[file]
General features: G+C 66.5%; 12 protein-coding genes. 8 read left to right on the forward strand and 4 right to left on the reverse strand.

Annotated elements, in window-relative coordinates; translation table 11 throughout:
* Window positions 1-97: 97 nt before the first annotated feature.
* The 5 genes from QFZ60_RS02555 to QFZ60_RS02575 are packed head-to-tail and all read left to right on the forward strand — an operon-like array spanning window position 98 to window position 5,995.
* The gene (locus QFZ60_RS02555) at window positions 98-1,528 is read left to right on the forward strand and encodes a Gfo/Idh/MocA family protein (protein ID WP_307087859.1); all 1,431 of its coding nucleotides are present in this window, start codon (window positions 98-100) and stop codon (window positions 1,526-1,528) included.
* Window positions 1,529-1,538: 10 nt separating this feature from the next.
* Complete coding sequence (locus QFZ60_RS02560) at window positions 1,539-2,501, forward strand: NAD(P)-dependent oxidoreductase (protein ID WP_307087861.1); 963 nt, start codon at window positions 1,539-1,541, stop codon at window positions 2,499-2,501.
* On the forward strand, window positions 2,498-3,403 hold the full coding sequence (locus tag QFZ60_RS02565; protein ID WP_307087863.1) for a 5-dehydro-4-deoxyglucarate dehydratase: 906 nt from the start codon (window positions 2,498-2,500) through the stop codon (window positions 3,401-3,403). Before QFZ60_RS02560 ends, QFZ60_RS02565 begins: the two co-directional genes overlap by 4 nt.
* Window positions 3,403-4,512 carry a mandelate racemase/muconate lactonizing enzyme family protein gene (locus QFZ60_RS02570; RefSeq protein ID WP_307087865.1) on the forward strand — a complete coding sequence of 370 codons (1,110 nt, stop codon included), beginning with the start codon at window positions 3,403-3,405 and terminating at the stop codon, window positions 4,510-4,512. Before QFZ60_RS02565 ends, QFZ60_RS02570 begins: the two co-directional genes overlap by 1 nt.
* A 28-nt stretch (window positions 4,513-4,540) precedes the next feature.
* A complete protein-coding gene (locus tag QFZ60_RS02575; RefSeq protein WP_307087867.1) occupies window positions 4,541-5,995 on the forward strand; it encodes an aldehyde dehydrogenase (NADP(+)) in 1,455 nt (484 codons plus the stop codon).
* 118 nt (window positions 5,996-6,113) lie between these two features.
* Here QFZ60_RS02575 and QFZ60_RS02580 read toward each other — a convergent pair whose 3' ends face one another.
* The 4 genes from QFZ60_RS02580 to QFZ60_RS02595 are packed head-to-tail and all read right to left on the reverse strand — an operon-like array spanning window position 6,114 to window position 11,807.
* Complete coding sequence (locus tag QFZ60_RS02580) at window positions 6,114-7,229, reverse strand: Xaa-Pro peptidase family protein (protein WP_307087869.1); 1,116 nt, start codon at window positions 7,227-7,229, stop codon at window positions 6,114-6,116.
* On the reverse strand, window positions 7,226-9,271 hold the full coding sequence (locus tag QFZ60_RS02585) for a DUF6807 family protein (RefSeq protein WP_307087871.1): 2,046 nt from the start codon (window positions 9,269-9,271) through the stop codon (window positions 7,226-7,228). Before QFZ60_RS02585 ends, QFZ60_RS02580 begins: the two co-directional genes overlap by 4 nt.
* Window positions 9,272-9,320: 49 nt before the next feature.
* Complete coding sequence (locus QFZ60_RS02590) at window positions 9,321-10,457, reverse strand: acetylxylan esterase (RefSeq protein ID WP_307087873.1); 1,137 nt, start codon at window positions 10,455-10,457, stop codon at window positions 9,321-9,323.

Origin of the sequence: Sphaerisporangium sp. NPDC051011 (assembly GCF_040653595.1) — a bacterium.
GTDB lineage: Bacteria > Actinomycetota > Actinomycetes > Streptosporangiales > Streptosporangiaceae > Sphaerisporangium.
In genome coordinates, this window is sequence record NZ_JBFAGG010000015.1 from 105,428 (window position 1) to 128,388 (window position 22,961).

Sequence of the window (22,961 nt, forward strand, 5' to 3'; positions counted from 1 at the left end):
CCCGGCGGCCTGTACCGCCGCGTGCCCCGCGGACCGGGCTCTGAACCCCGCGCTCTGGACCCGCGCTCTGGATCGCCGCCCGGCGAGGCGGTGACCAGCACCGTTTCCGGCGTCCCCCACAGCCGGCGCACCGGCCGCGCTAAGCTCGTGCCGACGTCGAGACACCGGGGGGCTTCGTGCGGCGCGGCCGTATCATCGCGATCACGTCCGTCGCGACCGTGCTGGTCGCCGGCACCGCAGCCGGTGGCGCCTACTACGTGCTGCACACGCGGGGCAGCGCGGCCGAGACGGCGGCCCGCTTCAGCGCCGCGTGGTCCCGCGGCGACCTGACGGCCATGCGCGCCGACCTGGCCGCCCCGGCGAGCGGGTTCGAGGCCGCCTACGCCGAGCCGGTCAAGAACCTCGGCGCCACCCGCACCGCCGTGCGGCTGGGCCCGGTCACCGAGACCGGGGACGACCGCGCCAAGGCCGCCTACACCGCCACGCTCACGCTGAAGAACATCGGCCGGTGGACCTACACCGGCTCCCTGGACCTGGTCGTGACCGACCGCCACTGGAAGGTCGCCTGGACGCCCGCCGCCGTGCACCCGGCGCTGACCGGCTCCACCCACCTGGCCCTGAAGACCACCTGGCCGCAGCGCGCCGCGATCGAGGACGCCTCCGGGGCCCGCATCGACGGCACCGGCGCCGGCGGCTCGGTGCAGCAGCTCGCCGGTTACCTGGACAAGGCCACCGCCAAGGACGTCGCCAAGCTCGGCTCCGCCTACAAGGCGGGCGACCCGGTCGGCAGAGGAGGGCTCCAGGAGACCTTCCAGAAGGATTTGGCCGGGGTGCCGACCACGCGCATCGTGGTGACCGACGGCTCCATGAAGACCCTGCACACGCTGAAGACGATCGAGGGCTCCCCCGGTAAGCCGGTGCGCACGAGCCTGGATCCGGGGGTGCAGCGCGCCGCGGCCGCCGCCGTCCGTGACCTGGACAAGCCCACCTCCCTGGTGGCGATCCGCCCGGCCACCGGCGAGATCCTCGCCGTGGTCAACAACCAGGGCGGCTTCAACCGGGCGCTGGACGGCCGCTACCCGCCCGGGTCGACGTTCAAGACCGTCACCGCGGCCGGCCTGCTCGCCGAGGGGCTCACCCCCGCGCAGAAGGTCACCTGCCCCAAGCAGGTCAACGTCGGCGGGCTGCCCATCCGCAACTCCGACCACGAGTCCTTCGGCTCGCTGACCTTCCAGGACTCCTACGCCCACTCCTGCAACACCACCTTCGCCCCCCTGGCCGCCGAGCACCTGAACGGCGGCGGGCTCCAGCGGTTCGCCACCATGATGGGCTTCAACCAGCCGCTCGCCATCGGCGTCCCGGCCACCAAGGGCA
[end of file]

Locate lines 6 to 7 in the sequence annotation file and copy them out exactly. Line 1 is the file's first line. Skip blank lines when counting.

* Window positions 1,529-1,538: 10 nt separating this feature from the next.
* Complete coding sequence (locus QFZ60_RS02560) at window positions 1,539-2,501, forward strand: NAD(P)-dependent oxidoreductase (protein ID WP_307087861.1); 963 nt, start codon at window positions 1,539-1,541, stop codon at window positions 2,499-2,501.